The Future of Payments - How Open Banking Will Reshape The Way We Pay

The Future of Payments - How Open Banking Will Reshape The Way We Pay

by Matt Tarpey

The exchange of value is one of the oldest markers of civilization as we know it. In fact, evidence suggests that some of the earliest forms of written communication were developed in order to keep track of trades, purchases, and taxes.

What began with simple bartering and trading of goods and services, has come a long way over the centuries, developing into complex, globe-spanning economic systems. First came metal coins, starting around 600 B.C. in the region now known as Turkey. Paper notes that could be exchanged between individuals didn’t come around for another few centuries. The earliest examples of paper currency come from China’s Song Dynasty, sometime between 997 and 1022 A.D.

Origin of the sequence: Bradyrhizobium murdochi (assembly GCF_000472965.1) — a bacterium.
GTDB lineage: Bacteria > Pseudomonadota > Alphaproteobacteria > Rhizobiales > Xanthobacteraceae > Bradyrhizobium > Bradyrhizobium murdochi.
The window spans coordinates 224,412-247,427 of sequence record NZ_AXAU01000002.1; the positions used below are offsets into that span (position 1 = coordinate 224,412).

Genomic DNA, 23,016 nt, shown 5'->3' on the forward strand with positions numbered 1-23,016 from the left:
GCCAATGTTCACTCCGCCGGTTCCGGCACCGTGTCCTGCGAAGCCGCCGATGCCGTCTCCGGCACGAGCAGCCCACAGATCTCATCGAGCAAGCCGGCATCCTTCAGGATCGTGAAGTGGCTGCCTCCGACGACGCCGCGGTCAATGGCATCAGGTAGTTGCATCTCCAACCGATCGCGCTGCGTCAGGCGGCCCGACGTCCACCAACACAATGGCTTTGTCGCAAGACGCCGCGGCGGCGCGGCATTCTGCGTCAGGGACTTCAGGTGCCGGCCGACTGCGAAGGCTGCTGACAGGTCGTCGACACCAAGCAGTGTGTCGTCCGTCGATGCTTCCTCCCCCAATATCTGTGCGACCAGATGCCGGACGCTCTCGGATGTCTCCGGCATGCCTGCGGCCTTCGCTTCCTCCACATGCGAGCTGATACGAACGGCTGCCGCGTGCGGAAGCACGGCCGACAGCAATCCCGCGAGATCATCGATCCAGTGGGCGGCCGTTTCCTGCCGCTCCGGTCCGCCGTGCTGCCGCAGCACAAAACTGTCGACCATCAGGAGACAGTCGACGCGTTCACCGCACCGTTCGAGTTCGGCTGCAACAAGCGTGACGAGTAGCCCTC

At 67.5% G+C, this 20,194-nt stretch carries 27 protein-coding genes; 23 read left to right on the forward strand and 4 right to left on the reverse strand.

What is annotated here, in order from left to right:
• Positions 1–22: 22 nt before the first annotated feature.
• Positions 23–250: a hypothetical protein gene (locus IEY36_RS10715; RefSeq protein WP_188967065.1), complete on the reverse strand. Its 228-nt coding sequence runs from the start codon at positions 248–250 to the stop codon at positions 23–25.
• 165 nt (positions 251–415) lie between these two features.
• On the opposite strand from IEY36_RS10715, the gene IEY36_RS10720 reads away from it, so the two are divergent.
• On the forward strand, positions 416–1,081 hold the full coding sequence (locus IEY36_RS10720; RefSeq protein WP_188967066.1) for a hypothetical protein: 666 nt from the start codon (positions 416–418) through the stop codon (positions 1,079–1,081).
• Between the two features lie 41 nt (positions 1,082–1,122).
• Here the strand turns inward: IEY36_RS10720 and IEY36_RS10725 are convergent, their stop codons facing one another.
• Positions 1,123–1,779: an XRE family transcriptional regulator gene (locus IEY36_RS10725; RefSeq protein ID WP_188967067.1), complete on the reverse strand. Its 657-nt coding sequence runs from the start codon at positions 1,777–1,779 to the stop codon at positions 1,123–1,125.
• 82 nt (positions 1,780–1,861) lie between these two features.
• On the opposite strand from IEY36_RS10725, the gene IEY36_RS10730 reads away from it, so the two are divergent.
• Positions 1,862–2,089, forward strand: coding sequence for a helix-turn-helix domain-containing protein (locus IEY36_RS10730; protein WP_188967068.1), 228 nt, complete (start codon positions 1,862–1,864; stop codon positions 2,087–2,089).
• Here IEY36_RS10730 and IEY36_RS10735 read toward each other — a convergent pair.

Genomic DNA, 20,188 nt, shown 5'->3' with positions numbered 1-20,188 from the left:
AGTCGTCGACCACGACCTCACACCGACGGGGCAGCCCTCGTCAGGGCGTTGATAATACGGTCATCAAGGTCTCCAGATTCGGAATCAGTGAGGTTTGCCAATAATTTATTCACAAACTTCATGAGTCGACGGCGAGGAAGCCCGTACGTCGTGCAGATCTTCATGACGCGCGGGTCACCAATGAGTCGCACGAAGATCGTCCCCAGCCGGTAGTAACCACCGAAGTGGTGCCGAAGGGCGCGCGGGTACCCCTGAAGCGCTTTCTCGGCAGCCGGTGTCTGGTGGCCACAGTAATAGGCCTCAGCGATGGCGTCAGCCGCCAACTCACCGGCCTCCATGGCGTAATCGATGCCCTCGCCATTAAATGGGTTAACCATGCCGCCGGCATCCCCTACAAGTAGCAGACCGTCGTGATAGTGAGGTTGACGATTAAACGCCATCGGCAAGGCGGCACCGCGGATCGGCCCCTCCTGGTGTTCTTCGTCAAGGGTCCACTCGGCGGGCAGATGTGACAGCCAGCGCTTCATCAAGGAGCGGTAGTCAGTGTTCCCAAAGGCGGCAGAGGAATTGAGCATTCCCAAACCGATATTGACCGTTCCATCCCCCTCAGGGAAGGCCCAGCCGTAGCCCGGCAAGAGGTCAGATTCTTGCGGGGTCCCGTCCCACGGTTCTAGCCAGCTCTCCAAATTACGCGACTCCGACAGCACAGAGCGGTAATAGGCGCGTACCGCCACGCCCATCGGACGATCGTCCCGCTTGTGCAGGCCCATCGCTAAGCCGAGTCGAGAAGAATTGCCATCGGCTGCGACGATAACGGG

European banks began issuing paper banknotes that could be used to make purchases or exchanged for their face value in silver or gold coins in the mid-1600s. Paper currency that could be easily mass produced and was more convenient to transport began to grow in popularity thanks to increased trade between Europe, Asia, and the Americas.

From Cash to e-Payments

Portability and standardization were both major drivers in the adoption of coins and paper currency, but in today’s fast-paced, hyperconnected, always-on world, it’s all about speed, security, and convenience. Cash and checks may have once dominated the payment landscape, but in many ways they’ve been supplanted by more efficient and less restrictive forms of payment.